We'll have four "drop off" locations/events where you can bring your donated items to us. Please don't bring any loose items. All clothing should be in some sort of bag or box.

The kick-off event is on Thursday, December 5 at Glory Days on East Joppa Road in Towson from 6 pm to 8 pm. Towson University men's basketball coach Pat Skerry will be there to meet and greet those of you who bring out winter apparel, and Glenn and I will have some light fare and snacks there to keep you from starving. Please come out on December 5 to meet Coach Skerry and get our event off to a great start.

On Tuesday, December 10, Glenn and I will be at the SECU arena starting at 6 pm to collect apparel prior to the Towson-UMBC men's basketball game. We'll be stationed right near gate 1 next to the big Tiger statue to meet you. You can also attend the game that night for just $10.00! That Towson-UMBC game sets up to be perhaps the best local college hoops game of the season, so bring out your apparel and stick around for the Towson-UMBC game with Glenn and I.

The following Monday, December 16, Glenn and I will be joined by Ravens offensive lineman Bradley Bozeman at Chick fil-A Nottingham Square in White Marsh from 6:00 pm to 8:00 pm.

This is always one of our most popular drop off events of the drive every year. We're excited to have Bradley there with us to meet Ravens fans and help accumulate a record setting number of pieces of apparel for the men at Helping Up Mission.

Additionally, between now and December 16, you can drop off your apparel at Jerry's Chevrolet (Joppa Road) or Jerry's Toyota (Belair Road). They'll have boxes set up there for you to drop off your clothing and apparel.

Please join us at one of the three events or visit Jerry's Chevrolet or Jerry's Toyota and help us make the holiday season a great one for Helping Up Mission!

November 18
r logo#DMDfacebook logoIssue

and then there were three...

No, this isn't a tribute to that great Genesis album, And Then There Were Three, which was released in 1977 and was the first work produced by the band after the departure of guitarist Steve Hackett.

Editor's note: That really was a great album. "Down and Out", "Undertow", "Deep in the Motherlode" and "Follow You, Follow Me" are four terrific songs. I was a big Genesis fan. That album is one of my top 20 favorites of all-time.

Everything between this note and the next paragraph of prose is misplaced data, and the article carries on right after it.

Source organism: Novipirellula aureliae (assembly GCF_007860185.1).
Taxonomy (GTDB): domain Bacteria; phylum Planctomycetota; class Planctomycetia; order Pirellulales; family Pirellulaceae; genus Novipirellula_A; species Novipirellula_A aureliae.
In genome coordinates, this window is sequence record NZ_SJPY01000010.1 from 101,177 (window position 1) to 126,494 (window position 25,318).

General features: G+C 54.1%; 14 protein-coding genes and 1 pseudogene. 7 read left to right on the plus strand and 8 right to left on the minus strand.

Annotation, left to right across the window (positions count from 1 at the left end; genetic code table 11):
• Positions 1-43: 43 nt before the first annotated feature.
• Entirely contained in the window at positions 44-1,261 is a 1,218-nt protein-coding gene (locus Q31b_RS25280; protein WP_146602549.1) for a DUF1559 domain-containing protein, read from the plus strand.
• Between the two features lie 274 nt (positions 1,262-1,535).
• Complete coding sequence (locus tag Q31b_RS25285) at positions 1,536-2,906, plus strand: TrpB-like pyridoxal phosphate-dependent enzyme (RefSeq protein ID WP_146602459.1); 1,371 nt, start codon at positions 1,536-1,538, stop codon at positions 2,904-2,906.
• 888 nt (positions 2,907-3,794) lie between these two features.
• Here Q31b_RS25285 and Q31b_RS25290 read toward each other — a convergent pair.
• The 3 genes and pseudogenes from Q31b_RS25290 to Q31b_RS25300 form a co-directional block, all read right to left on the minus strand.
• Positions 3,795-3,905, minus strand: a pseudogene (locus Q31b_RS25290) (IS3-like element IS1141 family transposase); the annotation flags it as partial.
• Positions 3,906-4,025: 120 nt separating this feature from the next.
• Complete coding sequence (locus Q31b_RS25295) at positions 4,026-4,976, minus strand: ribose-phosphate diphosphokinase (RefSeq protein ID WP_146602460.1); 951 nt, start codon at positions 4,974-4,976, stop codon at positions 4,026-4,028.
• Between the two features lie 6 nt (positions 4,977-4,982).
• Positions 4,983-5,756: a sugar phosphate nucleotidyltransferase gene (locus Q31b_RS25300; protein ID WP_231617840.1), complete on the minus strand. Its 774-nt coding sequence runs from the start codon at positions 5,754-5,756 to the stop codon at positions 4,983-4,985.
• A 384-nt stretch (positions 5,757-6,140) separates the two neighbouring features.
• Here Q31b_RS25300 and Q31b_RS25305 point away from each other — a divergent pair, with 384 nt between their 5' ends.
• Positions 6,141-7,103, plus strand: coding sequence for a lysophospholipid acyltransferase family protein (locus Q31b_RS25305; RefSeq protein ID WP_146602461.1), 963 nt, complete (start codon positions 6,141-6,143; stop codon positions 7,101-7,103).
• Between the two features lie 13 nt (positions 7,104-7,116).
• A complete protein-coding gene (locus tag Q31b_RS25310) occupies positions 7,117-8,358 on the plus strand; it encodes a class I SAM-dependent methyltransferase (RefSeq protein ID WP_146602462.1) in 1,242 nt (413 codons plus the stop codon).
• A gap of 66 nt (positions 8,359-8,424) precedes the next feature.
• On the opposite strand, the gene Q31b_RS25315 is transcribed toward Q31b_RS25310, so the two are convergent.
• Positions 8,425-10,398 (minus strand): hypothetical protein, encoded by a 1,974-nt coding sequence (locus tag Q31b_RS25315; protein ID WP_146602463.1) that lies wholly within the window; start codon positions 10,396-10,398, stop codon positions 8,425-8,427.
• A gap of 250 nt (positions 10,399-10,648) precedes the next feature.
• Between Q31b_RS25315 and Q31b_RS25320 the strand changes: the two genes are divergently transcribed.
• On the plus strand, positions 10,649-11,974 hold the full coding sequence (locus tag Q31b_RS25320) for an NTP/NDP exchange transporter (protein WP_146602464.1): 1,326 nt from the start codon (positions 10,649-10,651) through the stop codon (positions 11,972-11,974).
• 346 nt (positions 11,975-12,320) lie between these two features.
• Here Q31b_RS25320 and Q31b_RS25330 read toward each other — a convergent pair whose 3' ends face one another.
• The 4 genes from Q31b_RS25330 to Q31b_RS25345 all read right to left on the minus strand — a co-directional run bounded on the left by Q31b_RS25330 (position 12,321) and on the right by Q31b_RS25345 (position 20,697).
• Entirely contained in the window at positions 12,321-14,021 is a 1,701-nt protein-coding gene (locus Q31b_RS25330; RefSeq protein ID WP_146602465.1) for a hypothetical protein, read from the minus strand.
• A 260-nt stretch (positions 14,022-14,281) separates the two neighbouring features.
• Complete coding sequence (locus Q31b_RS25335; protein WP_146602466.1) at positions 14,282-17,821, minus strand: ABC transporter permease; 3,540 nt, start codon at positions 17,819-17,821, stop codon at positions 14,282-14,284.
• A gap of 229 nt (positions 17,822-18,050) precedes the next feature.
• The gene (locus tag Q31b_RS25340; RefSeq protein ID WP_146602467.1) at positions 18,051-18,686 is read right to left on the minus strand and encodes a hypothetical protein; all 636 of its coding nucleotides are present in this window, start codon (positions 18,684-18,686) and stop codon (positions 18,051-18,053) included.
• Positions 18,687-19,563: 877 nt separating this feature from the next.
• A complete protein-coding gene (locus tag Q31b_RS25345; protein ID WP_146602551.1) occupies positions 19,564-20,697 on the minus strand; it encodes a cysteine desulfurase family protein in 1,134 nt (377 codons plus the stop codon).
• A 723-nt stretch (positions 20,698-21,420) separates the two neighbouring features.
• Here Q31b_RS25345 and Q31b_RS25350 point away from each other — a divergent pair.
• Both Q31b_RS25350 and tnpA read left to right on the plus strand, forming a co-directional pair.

But anyway...

With yesterday's slaughtering of the Texans in Baltimore, the Ravens have sent another imposter packing for the off-season. Sure, the Texans might squeeze their way into the post-season via a 9-7 record, but there's no long-term recovering from what happened to them yesterday.

Another big day from Lamar Jackson and a stout defensive effort from the Ravens led to a 41-7 thrashing of the Texans on Sunday.

The Texans are spending most of today and tomorrow with a bag of frozen peas on their......well, you know. They're no longer virile, in other words. A 41-7 loss will do that to you.

So with the Texans out of the January picture, things are fairly clear in the AFC.

It's between the Ravens and New England. The Patriots are 9-1 after their narrow win in Philadelphia yesterday, but they still have games remaining with Dallas, Houston and Kansas City. The guess here is New England finishes (best case for them) 14-2 or (worst case) 13-3.

The Ravens, meanwhile, are looking a lot like a team that could run the table from here until January. That game next Monday night in Los Angeles won't be a cakewalk. The east-to-west travel and the Rams being decent at home will make that one a challenge.

But let's pretend for a second like the Ravens go out there and win to improve to 9-2.

San Francisco in two weeks? A double-digit win for Harbs and Company.

At Buffalo? The Bills aren't beating the Ravens. Name the last time Buffalo beat a good team.

Jets in Baltimore? Should be over by halftime.